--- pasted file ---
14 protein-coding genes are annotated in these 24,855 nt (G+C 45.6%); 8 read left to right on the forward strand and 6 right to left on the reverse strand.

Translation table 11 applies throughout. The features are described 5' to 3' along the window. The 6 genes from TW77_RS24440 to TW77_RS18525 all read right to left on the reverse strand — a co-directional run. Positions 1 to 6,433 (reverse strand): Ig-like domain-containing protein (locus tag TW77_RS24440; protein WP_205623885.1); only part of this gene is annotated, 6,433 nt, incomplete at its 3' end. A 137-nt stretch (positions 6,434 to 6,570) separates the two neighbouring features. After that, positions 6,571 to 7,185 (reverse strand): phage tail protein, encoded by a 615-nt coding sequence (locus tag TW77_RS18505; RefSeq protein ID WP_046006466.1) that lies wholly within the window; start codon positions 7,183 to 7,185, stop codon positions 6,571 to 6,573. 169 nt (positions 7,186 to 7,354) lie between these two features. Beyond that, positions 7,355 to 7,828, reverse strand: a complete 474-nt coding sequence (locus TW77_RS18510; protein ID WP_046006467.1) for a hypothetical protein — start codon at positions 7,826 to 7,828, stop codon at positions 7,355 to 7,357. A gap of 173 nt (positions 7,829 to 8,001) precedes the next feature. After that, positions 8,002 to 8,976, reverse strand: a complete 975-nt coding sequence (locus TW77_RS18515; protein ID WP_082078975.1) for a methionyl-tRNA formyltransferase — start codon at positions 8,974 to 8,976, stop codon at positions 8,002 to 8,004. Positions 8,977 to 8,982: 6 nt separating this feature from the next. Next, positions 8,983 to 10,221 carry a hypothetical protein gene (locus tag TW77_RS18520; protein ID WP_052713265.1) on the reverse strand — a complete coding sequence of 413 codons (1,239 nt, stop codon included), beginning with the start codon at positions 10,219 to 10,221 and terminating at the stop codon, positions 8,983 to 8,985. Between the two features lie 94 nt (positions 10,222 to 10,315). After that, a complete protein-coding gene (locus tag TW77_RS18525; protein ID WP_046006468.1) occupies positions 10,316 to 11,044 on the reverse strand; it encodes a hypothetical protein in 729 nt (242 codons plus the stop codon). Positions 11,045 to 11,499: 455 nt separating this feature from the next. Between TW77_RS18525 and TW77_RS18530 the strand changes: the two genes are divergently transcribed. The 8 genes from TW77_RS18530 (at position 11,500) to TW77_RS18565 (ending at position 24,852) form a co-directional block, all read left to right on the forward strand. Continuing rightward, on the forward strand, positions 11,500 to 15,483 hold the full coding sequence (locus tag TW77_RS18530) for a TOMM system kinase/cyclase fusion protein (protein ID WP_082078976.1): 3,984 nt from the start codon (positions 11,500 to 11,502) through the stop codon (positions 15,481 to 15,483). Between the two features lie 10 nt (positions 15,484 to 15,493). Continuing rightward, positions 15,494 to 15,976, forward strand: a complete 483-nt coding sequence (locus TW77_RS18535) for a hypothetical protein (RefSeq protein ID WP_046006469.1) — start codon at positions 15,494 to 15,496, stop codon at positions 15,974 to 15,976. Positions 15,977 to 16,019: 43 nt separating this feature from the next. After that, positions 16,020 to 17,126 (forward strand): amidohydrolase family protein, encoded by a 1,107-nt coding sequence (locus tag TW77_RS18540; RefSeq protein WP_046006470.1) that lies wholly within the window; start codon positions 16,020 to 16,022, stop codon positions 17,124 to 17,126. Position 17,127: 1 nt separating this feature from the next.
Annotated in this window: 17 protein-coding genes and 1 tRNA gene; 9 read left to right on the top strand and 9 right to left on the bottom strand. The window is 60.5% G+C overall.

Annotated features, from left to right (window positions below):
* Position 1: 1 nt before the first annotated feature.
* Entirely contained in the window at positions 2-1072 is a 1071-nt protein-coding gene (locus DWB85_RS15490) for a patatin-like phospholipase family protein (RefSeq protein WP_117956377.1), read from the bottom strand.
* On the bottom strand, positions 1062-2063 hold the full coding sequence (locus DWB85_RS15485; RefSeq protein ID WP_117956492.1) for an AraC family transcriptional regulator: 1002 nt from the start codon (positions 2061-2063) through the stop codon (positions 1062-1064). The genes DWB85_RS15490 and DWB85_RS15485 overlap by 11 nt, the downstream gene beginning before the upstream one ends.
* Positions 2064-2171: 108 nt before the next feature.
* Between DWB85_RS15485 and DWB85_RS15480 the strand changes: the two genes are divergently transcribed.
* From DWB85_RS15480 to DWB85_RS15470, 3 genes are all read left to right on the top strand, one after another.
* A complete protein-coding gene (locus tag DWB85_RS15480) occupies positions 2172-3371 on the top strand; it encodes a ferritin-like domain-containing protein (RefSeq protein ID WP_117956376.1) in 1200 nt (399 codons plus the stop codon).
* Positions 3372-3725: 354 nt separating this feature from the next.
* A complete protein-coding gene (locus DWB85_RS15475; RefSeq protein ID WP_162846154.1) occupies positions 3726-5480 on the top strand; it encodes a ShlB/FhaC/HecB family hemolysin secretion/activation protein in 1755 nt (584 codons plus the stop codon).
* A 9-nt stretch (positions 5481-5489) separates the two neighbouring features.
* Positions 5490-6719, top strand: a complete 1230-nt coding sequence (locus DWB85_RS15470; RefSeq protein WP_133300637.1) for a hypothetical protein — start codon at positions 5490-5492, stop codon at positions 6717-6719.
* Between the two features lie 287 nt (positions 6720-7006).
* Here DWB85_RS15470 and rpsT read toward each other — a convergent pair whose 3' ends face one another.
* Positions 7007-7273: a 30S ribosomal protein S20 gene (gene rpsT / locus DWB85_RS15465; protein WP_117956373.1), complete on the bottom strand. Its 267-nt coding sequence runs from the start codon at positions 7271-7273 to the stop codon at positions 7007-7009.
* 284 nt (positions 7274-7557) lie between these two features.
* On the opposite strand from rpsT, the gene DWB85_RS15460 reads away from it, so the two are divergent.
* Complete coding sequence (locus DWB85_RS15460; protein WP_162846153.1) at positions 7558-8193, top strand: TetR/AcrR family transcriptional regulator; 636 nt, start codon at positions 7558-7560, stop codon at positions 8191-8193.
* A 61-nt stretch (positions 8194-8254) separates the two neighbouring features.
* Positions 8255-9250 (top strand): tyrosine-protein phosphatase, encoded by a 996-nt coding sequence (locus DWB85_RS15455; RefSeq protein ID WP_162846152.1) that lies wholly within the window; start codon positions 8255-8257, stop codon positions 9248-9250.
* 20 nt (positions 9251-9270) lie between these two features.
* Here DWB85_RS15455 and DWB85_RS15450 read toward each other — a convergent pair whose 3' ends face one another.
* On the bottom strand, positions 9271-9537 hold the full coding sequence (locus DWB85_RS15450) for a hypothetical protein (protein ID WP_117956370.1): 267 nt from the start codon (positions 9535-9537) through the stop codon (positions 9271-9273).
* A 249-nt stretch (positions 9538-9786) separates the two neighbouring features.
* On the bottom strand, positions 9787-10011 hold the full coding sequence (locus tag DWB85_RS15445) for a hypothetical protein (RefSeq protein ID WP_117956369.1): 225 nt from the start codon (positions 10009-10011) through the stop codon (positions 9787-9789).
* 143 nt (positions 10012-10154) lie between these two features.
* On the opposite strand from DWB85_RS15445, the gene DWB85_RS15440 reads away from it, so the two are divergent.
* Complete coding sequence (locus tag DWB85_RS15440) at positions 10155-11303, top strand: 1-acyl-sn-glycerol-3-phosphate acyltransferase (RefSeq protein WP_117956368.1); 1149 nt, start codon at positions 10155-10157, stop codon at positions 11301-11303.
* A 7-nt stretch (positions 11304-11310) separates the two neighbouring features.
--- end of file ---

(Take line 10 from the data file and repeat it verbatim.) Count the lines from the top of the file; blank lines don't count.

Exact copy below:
* From DWB85_RS15480 to DWB85_RS15470, 3 genes are all read left to right on the top strand, one after another.